In the lead-up to and during the Games, approximately 3,500 individual media representatives visited the centre, while a further 1,500 registered via the centre’s website. During September 2000 alone, more than 55,000 separate visitor entries to the centre were recorded. In cooperation with 25 federal agencies, the department coordinated a program of around 40 media conferences and presentations on a wide variety of subjects, including trade and investment, indigenous and multicultural affairs, the environment, science and technology, the arts and sport. Departmental officers at the centre handled more than 300 media inquiries in September and provided journalists with practical and timely information on sources and story ideas. We provided a range of public affairs material, including publications, stock television video and still images.

In a commissioned survey of 126 journalists, almost all respondents considered the centre to have been an important source of story ideas and information. More than half felt that the information and media briefings had changed or extended their stories in some way. The professionalism of staff and the facilities were highly rated. Media monitoring by overseas posts revealed almost universally positive coverage of Sydney and Australia over the Games period and an improved understanding of Australia in the international media.

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Freedom of Information and archival research and clearance

Freedom of Information

The department met our obligations under the provisions of the Freedom of Information Act 1982, processing 73 applications (an increase of 33 per cent on the previous year). While not all requests were met within the statutory deadlines, either because those few cases were extremely complicated or there was a need to retrieve documents from overseas, the department revised procedures to ensure applicants were kept informed of progress in handling their requests. Three complaints requiring departmental action were made to the Ombudsman, all of which were resolved. Two appeals against departmental decisions were made to the Administrative Appeals Tribunal; these have not yet been heard.

Table 7. Requests processed under the Freedom of Information Act 1982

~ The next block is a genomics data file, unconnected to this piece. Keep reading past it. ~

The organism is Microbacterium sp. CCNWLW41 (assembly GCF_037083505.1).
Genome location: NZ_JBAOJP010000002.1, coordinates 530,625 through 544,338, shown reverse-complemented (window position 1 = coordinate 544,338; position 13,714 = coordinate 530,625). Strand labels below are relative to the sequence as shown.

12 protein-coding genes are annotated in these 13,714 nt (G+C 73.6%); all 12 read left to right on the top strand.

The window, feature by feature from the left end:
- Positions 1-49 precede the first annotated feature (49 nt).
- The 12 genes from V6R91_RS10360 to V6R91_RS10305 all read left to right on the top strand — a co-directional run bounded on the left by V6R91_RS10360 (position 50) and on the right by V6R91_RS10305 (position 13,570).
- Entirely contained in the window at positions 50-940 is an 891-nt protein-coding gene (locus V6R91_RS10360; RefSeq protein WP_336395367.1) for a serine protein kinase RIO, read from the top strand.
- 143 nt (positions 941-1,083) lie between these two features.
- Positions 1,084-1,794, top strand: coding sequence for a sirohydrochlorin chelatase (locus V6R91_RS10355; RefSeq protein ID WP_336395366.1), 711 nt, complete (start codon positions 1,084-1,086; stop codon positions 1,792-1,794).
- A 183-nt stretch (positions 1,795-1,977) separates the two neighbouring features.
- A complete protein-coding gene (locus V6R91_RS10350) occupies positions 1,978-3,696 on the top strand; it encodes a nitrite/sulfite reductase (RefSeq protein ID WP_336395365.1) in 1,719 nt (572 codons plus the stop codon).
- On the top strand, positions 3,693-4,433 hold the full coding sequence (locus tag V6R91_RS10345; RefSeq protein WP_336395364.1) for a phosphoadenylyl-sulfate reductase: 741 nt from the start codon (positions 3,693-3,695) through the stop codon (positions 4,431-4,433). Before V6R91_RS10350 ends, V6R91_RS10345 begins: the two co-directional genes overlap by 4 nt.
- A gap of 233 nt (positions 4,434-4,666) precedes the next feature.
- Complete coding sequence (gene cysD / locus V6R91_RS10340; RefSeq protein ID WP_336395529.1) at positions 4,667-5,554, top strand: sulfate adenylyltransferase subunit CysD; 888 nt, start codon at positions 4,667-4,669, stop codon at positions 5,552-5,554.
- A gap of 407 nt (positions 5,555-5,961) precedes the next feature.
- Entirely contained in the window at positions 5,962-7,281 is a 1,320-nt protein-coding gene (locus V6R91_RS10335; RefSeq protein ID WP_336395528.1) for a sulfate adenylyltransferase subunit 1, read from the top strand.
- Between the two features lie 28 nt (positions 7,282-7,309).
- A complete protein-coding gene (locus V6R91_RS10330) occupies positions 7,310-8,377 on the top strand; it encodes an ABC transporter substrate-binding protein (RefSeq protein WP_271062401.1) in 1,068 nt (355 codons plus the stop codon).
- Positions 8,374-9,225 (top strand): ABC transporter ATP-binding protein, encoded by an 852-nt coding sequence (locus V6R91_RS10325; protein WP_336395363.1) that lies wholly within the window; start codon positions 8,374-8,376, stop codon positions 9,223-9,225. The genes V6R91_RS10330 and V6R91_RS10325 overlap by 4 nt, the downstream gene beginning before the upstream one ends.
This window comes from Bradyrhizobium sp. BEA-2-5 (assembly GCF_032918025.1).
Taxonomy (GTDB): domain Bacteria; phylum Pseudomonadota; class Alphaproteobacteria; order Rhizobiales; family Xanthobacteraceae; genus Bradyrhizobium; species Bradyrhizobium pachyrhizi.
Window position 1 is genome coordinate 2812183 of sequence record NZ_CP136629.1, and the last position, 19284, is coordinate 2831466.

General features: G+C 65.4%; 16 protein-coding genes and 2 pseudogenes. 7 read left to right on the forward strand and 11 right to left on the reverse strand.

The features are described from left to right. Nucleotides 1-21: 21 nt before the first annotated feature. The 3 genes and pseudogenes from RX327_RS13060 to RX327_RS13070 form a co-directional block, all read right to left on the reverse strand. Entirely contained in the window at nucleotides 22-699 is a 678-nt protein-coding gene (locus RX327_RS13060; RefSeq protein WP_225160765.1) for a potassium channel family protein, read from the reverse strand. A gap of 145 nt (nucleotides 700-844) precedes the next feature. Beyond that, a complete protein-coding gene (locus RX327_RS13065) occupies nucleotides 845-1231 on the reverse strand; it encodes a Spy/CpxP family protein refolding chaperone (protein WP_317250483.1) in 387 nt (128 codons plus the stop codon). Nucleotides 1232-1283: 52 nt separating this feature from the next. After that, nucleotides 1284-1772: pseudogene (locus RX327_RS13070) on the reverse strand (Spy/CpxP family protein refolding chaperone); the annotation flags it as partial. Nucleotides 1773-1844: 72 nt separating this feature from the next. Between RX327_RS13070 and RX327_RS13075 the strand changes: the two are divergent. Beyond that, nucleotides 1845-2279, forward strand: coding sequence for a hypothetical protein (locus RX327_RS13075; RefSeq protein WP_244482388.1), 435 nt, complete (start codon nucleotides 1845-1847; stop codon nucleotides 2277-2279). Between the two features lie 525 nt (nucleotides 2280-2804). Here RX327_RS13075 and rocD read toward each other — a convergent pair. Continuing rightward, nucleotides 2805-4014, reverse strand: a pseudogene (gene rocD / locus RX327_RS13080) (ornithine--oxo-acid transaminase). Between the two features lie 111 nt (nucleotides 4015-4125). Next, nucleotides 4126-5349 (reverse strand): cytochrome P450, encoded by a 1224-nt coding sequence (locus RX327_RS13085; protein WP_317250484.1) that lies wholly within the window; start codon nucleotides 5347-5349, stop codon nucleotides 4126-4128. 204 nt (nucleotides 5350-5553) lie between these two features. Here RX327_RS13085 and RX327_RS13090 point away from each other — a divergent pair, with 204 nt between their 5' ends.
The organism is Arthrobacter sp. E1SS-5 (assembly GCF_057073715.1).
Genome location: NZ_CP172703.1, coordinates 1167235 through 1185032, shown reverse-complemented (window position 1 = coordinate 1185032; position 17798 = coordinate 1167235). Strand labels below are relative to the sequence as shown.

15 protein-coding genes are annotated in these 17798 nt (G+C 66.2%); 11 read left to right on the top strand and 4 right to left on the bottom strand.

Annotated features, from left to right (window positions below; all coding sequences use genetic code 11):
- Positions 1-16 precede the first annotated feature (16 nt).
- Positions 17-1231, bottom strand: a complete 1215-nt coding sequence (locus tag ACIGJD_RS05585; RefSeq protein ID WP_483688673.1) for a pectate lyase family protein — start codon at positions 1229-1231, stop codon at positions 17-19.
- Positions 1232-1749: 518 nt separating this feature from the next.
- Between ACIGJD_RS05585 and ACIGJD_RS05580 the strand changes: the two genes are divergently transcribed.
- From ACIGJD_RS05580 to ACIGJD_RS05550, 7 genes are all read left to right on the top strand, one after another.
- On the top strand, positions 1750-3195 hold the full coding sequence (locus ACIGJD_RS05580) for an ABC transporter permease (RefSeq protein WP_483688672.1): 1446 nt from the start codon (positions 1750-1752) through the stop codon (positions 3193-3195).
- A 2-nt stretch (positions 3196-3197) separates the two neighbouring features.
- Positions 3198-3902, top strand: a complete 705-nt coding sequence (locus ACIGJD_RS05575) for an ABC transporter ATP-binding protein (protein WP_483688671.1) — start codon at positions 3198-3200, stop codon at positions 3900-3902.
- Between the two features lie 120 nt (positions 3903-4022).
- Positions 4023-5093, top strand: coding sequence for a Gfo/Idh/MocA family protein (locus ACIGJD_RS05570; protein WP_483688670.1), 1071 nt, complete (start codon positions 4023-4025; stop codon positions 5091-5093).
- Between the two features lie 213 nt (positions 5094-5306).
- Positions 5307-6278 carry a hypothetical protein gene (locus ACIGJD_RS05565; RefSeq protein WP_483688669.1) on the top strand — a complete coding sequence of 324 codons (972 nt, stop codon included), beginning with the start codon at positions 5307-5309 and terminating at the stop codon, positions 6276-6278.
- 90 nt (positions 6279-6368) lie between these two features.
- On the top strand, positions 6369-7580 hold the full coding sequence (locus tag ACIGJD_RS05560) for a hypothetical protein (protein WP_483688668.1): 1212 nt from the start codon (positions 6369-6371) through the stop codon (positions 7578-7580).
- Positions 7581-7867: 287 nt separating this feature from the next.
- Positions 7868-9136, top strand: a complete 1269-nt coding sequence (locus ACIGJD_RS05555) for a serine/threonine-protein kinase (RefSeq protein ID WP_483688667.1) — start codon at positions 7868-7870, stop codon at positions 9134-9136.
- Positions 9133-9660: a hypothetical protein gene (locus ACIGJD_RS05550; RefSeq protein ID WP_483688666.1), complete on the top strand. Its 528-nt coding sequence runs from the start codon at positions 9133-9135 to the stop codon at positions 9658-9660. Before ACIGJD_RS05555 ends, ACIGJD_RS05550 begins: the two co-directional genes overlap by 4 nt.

Requests for information
Access granted in full




Access granted in part




Access refused




Requests transferred or withdrawn








Requests subject to review or legal appeal
Subject to internal review (s.54)




In Administrative Appeals Tribunal (s.55)








* Only three referrals to the Ombudsman required action by the department.

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Privacy Act 1988

The department received no complaints in relation to the Privacy Act 1988.

Archival research and clearance

Departmental records more than 30 years old are available for public access under the Archives Act 1983. Highly classified departmental records are referred by the National Archives for expert assessment of sensitivities relating to intelligence, security, defence or international relations.

During the year under review, the department assessed 675 files for public or special access. Of these, 460 contained at least one exemption each on national security or international relations grounds. There were no appeals.

Table 8. Files assessed for international relations sensitivities before release to the public under the Archives Act 1983




Records received




Records completed




Number of folios




Open access




Released with exemptions




Subject to review




Subject to appeal




In September, following the publication of Australia and the Indonesian Incorporation of Portuguese Timor 1974–1976, 317 records relating to East Timor in the period 1974 to 1976 were released, wholly or partly, ahead of the 30-year rule.

We answered 458 requests for historical and administrative information from public and official researchers.

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Table 9. Requests for information processed




Requests for Information









Special access








Historical documents publications Click to view related information - opens in new window

The department completed a documents volume, Australia and the Indonesian Incorporation of Portuguese Timor 1974–1976, which Mr Downer launched at Parliament House in September 2000, attracting wide publicity and considerable media and academic interest. Some 1,200 copies of the Timor volume were distributed to overseas posts, libraries and academic institutions, as well as being sold commercially.

The department’s Centenary of Federation history, Facing North: A Century of Australian Engagement with Asia, has been split into two volumes. Volume 1, covering the period from 1901 to the 1970s, has been cleared by the Advisory Committee to the project and will be launched later in 2001. The draft of Volume 2 is in progress.

Library Click to view related information - opens in new window

The library made approximately 9,000 loans and fulfilled approximately 1,300 reference requests during the year. Enhanced services such as the provision of a monthly ‘Management Abstracts’ paper led to requests for access to 142 articles appearing in the abstracts.


The archives unit supervised the sentencing of more than of 1,000 metres of files Click to view related information - opens in new window in Canberra and more than 210 metres overseas.

The financial and staffing resources summary for outcome 3 is at Appendix 2.